Most people in an organization have access to far more relevant text documents than they do neatly-organized sets of data. Whether they want to ask questions about customer sentiment or analyze a market’s demand for a potential new product or service, it’s often easier to read pages and pages of text-based research instead of finding or formulating a specific and rigidly structured dataset.
Unfortunately, this method isn’t very time-efficient and only produces results once instead of continuously based on new or changed information. This struggle around getting answers from text documents means you’re probably missing out on significant insights about what your organization does now and what you could do better
Now imagine if you could import this network of flowing, unstructured information into a system that can identify things AND the relationships between them, without having to strip out all the context by rendering it into rigid tables, rows, and columns. Imagine a system that builds knowledge from these relationships, identifying interesting structures or unseen connections automatically and continuously based on new textual information.
That’s the promise of Natural Language Processing (NLP) and graph databases partnering to build knowledge graphs—the unified information from an entire organization, enriched with all the relevant context and semantics you need to turn unstructured data into knowledge.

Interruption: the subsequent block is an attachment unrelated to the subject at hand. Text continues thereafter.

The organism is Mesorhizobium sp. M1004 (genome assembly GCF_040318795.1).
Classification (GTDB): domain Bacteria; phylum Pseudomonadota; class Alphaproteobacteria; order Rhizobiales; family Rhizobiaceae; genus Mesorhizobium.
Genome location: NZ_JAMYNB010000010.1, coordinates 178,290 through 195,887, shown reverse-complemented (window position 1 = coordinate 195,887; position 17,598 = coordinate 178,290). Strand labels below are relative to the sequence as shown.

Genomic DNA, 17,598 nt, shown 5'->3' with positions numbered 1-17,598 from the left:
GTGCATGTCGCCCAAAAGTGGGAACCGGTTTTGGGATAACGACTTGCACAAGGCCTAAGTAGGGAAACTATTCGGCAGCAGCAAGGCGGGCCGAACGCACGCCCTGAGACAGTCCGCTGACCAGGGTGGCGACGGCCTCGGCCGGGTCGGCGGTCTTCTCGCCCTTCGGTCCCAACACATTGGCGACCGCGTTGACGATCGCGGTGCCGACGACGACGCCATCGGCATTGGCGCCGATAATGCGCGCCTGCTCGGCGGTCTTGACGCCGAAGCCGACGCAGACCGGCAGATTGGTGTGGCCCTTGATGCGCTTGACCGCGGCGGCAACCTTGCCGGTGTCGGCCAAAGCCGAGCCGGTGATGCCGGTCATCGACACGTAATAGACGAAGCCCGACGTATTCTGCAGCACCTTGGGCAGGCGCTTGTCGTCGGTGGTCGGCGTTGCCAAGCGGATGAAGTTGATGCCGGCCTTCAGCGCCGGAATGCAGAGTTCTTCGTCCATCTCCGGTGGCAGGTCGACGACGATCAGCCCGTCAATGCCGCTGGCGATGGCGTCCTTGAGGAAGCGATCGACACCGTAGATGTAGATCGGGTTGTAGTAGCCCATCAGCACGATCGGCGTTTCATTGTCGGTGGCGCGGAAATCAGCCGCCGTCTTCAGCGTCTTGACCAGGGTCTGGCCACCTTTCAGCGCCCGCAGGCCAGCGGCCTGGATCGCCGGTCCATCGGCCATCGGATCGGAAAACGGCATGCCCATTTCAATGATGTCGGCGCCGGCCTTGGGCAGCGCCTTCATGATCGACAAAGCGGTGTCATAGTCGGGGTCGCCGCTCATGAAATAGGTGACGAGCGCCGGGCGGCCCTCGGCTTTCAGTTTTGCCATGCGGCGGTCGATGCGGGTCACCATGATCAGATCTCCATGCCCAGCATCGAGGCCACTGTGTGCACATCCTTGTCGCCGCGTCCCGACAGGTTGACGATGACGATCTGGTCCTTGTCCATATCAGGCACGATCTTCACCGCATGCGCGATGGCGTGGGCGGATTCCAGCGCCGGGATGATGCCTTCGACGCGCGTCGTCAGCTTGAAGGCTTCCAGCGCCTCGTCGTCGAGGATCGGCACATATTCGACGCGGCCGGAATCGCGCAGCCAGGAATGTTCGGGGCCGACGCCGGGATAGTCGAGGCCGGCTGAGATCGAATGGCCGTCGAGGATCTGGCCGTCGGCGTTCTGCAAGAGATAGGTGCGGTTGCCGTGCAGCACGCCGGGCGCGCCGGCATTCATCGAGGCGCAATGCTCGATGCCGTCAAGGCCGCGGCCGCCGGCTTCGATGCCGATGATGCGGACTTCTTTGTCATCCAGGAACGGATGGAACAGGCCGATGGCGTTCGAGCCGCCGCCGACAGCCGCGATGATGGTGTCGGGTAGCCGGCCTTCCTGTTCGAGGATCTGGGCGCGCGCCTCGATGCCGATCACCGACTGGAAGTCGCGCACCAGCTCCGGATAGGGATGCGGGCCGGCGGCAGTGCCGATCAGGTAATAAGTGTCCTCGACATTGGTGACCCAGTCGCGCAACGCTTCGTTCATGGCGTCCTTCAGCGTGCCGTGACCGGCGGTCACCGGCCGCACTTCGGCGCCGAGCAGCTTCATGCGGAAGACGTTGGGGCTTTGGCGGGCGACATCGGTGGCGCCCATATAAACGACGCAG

How do NLP and graph databases work together?
NLP uses tools and techniques to analyze natural language data to understand the meaning behind unstructured tech or speech. The form of NLP you’re most likely used to seeing is speech recognition, or speech-to-text, which our smart devices do when we prompt them with Hey Siri or Hey Google. Behind the scenes, these NLP systems combine rule-based models of human language with machine learning to understand your intent.
NLP isn’t a built-in feature of any graph database. Like their relational counterparts—which only store tables, rows, and columns of structured data—a graph database is a technical means of storing connected data. It doesn’t have an opinion about what information gets stored and generally accepts whatever inputs its maintainers choose. A graph database stores information as nodes and the relationships between those nodes, not the analysis that creates inputs or analysis based on already-stored data.